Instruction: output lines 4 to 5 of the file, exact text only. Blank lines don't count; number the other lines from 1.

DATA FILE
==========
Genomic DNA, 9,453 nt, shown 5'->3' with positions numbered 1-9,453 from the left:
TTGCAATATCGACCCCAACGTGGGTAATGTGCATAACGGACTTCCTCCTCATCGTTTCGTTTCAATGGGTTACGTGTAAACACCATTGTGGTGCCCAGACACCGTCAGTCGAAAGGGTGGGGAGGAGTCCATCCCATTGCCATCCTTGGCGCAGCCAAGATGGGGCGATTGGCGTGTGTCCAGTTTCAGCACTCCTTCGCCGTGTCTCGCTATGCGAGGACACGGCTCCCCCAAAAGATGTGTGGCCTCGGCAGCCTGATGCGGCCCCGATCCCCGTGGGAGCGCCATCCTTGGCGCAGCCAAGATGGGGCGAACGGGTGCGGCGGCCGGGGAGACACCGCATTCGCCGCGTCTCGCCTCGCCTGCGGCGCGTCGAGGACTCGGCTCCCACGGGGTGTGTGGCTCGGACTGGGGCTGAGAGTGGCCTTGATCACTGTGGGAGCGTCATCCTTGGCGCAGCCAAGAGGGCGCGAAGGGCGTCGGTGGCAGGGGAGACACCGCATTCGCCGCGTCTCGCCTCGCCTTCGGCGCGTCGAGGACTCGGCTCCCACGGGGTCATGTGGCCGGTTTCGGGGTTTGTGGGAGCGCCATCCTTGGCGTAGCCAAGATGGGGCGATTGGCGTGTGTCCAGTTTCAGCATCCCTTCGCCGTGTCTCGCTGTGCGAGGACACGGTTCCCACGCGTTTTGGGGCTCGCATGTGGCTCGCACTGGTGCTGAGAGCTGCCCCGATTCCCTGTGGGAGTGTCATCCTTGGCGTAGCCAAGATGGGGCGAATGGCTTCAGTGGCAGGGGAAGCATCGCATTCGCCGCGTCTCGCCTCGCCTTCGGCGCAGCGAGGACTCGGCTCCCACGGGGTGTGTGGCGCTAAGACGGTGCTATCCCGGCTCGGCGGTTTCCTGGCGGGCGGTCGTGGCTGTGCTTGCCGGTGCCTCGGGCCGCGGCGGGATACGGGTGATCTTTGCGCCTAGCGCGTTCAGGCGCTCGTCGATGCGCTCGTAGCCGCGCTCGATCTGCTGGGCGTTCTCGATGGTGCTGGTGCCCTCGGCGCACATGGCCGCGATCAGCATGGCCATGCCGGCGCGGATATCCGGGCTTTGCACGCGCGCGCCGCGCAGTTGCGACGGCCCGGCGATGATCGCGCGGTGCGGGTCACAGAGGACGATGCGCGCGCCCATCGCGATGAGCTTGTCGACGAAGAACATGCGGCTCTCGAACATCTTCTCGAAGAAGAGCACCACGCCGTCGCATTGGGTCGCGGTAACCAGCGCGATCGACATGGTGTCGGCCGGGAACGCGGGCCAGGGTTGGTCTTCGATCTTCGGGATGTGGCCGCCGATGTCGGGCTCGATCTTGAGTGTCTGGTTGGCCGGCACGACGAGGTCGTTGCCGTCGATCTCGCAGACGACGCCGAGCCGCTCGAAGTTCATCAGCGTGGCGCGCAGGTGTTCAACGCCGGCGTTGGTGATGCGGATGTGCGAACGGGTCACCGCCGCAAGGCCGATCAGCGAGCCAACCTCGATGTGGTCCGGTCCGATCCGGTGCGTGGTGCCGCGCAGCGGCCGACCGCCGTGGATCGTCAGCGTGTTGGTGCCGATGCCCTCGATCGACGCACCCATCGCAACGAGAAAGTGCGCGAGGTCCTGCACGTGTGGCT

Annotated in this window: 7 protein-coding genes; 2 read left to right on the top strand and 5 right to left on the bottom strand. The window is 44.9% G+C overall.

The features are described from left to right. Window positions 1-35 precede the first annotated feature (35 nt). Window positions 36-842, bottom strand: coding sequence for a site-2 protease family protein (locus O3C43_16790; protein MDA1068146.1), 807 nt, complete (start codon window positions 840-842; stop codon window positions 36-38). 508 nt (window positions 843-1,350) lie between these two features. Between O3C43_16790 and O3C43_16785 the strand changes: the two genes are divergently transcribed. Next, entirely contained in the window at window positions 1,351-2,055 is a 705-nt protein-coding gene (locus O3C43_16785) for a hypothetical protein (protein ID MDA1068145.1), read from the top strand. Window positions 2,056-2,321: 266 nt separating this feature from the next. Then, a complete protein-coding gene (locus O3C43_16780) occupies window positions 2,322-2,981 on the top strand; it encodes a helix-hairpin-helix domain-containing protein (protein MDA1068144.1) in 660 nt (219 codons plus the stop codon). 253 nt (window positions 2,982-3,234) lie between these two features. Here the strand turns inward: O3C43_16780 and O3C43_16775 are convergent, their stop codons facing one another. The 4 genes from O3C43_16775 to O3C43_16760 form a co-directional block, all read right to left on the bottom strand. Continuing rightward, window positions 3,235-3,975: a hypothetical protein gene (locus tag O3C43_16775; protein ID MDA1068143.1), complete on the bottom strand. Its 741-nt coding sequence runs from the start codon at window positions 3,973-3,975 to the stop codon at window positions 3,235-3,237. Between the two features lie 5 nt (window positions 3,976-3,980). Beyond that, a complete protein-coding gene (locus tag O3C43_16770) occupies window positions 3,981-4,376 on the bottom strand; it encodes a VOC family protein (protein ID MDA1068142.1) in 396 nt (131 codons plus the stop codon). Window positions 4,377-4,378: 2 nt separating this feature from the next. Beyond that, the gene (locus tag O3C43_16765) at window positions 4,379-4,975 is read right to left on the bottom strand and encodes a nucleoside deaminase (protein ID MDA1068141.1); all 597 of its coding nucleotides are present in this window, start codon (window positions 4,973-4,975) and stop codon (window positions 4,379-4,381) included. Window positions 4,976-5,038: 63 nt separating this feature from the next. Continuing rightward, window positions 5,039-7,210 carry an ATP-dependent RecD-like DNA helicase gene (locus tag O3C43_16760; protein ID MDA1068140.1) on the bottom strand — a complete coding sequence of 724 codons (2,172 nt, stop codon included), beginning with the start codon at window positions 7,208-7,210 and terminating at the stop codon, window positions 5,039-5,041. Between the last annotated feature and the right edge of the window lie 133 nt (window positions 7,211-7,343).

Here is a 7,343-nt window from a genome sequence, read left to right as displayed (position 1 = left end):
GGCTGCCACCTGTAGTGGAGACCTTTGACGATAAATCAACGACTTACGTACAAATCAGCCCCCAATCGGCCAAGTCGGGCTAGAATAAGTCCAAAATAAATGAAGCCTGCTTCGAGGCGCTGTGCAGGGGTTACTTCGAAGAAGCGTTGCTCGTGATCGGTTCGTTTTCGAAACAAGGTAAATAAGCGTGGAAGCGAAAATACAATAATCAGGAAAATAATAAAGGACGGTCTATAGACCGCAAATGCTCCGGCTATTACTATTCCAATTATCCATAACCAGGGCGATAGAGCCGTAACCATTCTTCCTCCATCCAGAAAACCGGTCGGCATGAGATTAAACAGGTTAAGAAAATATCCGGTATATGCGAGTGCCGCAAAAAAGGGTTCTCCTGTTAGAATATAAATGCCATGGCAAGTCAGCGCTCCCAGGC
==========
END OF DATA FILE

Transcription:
The features are described from left to right. Window positions 1-35 precede the first annotated feature (35 nt). Window positions 36-842, bottom strand: coding sequence for a site-2 protease family protein (locus O3C43_16790; protein MDA1068146.1), 807 nt, complete (start codon window positions 840-842; stop codon window positions 36-38). 508 nt (window positions 843-1,350) lie between these two features. Between O3C43_16790 and O3C43_16785 the strand changes: the two genes are divergently transcribed. Next, entirely contained in the window at window positions 1,351-2,055 is a 705-nt protein-coding gene (locus O3C43_16785) for a hypothetical protein (protein ID MDA1068145.1), read from the top strand. Window positions 2,056-2,321: 266 nt separating this feature from the next. Then, a complete protein-coding gene (locus O3C43_16780) occupies window positions 2,322-2,981 on the top strand; it encodes a helix-hairpin-helix domain-containing protein (protein MDA1068144.1) in 660 nt (219 codons plus the stop codon). 253 nt (window positions 2,982-3,234) lie between these two features. Here the strand turns inward: O3C43_16780 and O3C43_16775 are convergent, their stop codons facing one another. The 4 genes from O3C43_16775 to O3C43_16760 form a co-directional block, all read right to left on the bottom strand. Continuing rightward, window positions 3,235-3,975: a hypothetical protein gene (locus tag O3C43_16775; protein ID MDA1068143.1), complete on the bottom strand. Its 741-nt coding sequence runs from the start codon at window positions 3,973-3,975 to the stop codon at window positions 3,235-3,237. Between the two features lie 5 nt (window positions 3,976-3,980). Beyond that, a complete protein-coding gene (locus tag O3C43_16770) occupies window positions 3,981-4,376 on the bottom strand; it encodes a VOC family protein (protein ID MDA1068142.1) in 396 nt (131 codons plus the stop codon). Window positions 4,377-4,378: 2 nt separating this feature from the next. Beyond that, the gene (locus tag O3C43_16765) at window positions 4,379-4,975 is read right to left on the bottom strand and encodes a nucleoside deaminase (protein ID MDA1068141.1); all 597 of its coding nucleotides are present in this window, start codon (window positions 4,973-4,975) and stop codon (window positions 4,379-4,381) included. Window positions 4,976-5,038: 63 nt separating this feature from the next. Continuing rightward, window positions 5,039-7,210 carry an ATP-dependent RecD-like DNA helicase gene (locus tag O3C43_16760; protein ID MDA1068140.1) on the bottom strand — a complete coding sequence of 724 codons (2,172 nt, stop codon included), beginning with the start codon at window positions 7,208-7,210 and terminating at the stop codon, window positions 5,039-5,041. Between the last annotated feature and the right edge of the window lie 133 nt (window positions 7,211-7,343).

Here is a 7,343-nt window from a genome sequence, read left to right as displayed (position 1 = left end):